An Exercise for Your Heart
In my sermon Sunday, I said that Jesus sees the anger that gives way to resentment, indifference and degradation as a kind of “heart murder.” But don’t just take my word for it. This is how Jesus says it:
“You have heard that it was said to those of old, ‘You shall not murder; and whoever murders will be liable to judgment.’ But I say to you that everyone who is angry with his brother will be liable to judgment; whoever insults his brother will be liable to the council; and whoever says, ‘You fool!’ will be liable to the hell of fire. (Matthew 5:21-22 ESV)
In my sermon I also said that I, perhaps like you, have struggled from time to time in dealing with this kind of anger in my own life, even toward other believers (hence Jesus’ use of the term “brother” three times).
In the one instance that has perhaps marked me the most, I mentioned that God had graced me with a personal heart exercise that helped me deal with my resentment, indifference and degradation, and released me from the “heart-murder” I was prone to in that season. It was my response to Jesus’ words here in Matthew 5, “So if you are offering your gift at the altar and there remember that your brother has something against you, leave your gift there before the altar and go. First be reconciled to your brother, and then come and offer your gift” (5:23-24).
Here is the step by step process that I took. I pray God would use it, by His grace, to help you as He has helped me:
1. Set aside 3-6 hours in the next week or two. This may sound like overkill, but trust me, it will take a while to settle in to all that’s in your heart. Make sure to purchase or bring your personal journal along with you. Go away somewhere quiet and solitary – as quiet as can be.
2. Begin your time with some personal worship. Listen to 2-3 three of your favorite songs that open your heart to God. After that, shut off your device to be free from distraction.
3. Read Matthew 5:21-26 through 3-5 times, at different paces.
4. Move into a lengthy prayer and journaling exercise by praying, listening to the Spirit, then journaling through these three questions, in this order:
- What are some of the helpful things I have learned from this person or ways in which this person has pointed me to or pushed me to Jesus?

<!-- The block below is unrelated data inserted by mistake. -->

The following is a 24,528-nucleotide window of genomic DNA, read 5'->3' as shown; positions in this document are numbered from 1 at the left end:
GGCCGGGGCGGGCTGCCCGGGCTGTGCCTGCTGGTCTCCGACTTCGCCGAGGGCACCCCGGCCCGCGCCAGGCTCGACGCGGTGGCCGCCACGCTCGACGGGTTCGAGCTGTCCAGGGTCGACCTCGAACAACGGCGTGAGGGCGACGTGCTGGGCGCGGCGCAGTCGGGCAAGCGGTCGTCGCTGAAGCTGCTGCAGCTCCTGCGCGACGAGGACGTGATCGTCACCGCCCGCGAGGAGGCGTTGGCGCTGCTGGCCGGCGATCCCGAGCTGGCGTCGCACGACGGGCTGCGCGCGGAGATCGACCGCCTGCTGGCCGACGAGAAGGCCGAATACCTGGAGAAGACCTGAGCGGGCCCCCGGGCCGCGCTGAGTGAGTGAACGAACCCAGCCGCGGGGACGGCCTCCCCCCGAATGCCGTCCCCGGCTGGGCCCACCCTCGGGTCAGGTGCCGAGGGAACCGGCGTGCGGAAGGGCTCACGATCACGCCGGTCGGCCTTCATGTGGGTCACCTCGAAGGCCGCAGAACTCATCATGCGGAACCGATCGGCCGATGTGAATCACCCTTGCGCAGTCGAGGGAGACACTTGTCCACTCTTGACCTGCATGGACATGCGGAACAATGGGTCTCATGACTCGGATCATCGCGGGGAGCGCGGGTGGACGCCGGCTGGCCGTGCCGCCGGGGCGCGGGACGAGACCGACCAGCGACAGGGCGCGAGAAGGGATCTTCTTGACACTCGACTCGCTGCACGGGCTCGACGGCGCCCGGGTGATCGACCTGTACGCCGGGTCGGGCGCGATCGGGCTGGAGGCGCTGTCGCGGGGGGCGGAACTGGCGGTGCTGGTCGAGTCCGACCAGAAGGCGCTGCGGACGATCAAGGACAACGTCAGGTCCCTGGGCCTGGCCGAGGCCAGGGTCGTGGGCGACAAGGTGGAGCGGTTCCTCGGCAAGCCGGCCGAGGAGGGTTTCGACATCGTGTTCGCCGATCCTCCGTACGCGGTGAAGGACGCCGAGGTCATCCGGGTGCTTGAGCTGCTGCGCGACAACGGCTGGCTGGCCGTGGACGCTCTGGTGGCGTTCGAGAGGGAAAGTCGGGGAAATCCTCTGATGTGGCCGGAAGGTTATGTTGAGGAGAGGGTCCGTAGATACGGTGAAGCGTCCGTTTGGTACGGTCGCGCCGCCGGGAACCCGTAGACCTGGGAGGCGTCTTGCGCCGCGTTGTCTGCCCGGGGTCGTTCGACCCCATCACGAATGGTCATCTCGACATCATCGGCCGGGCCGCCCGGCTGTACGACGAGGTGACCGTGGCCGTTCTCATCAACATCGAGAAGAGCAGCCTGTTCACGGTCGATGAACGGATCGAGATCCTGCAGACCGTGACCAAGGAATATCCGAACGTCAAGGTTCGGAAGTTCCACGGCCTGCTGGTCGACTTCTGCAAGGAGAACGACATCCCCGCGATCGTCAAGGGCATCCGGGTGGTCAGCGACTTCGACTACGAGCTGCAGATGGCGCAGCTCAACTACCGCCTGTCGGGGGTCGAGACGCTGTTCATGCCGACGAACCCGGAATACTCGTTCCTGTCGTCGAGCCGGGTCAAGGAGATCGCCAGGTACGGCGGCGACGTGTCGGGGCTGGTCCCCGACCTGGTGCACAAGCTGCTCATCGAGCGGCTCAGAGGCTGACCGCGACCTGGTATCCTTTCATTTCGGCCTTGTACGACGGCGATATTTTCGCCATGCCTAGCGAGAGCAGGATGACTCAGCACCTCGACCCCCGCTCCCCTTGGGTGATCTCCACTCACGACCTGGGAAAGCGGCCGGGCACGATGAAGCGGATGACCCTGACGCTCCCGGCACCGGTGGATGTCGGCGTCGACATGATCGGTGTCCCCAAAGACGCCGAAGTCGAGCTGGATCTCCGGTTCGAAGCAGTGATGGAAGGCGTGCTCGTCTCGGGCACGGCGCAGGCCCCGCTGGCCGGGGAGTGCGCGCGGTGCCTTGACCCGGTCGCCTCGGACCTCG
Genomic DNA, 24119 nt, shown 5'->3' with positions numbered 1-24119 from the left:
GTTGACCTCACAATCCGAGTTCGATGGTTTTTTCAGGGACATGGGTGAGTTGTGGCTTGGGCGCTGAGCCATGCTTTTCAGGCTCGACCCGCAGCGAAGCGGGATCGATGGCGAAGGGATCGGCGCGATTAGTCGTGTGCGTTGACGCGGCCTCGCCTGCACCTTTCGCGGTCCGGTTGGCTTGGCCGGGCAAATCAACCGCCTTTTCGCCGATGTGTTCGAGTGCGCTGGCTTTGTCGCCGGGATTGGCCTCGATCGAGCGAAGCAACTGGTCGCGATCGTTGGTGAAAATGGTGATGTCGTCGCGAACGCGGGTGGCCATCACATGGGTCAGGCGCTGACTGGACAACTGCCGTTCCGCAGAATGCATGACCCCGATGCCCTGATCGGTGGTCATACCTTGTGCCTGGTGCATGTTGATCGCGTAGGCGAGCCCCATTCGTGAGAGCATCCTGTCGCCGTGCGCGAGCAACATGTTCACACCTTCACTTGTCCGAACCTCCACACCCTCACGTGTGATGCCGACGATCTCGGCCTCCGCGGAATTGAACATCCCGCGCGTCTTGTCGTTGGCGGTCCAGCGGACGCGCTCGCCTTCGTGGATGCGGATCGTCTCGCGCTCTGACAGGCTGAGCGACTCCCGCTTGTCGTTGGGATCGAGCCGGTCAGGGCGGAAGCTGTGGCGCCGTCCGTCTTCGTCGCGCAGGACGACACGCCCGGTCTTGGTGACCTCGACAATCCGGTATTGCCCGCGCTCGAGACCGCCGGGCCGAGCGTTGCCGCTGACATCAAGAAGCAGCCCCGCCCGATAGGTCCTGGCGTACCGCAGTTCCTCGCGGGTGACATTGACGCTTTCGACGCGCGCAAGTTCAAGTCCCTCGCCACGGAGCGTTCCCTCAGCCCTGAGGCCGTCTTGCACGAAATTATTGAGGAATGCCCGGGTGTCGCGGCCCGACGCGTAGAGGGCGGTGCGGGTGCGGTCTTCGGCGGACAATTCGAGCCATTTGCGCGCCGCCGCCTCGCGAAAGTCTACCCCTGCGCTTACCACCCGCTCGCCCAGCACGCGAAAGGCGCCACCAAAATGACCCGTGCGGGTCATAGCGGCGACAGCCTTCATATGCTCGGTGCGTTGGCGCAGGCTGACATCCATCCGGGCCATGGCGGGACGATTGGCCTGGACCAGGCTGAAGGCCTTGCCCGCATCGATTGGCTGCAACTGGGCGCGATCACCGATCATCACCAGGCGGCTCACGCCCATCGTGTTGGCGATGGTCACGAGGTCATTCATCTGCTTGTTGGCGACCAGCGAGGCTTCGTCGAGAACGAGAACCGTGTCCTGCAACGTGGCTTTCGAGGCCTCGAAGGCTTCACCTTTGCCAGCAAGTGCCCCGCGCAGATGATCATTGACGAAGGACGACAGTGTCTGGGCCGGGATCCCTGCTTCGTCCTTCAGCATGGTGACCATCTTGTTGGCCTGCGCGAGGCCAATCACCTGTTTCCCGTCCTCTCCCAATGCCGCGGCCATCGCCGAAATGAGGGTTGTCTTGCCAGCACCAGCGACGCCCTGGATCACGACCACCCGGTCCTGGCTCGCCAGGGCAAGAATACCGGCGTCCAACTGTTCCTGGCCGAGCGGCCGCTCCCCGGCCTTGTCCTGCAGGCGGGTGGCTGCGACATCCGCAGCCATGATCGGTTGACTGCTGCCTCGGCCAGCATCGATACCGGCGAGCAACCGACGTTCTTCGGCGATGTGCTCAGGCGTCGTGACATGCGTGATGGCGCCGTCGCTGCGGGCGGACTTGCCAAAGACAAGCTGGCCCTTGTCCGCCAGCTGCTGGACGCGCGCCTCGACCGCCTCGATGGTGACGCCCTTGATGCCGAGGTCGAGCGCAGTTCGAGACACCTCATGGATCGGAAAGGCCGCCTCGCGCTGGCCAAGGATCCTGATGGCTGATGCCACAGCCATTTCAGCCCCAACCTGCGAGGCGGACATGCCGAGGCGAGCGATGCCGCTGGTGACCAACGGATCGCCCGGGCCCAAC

- What are the ways I sense I may have sinned against this person?
- What are the ways I sense this person has sinned against me?
5. Take your time on each question before moving on to the next. It would be better to feel a sense of completion and closure on each question instead of forcing yourself to complete all three in one sitting, though you likely will.
6. Take 2-3 days to continue to think and pray over the three lists you have made. Once you have a sense of rest and peace over the three lists, initiate contact with the person you need to share these things with.
7. Make your meeting in a quiet booth at a restaurant or coffee shop. You probably won’t be in the mood to eat. Coffee will likely work best. Begin your meeting with a short prayer asking for the Spirit’s leading. You take the initiative here. Then explain to them why you are there, and the journaling exercise you have been through. Ask them for their permission to share these things with them (they will be very unlikely to say ‘no’). Then read through the lists. After you read the first list, thank them. After you read the second list, ask for their forgiveness. After you read the third list, ask for their response.
8. Don’t be flustered by a less than ideal response. Don’t be defensive. Be as truthful, yet gracious as you can be. Listen well. Talk little.
9. End your time by asking if you could pray for them. Focus your prayer on the things that came out in your first list – the things you have learned from them.
10. As you walk or drive away, repeat this Scripture as a breath prayer: If possible, so far as it depends on you, live peaceably with all. (Romans 12:18 ESV) Nuance this heart-exercise in whatever way you sense you should. I pray it would help you forgo the “heart-murder” you could be prone to, offer the forgiveness you sense you need to, and receive the forgiveness you desire to. In this with you, Pastor Matt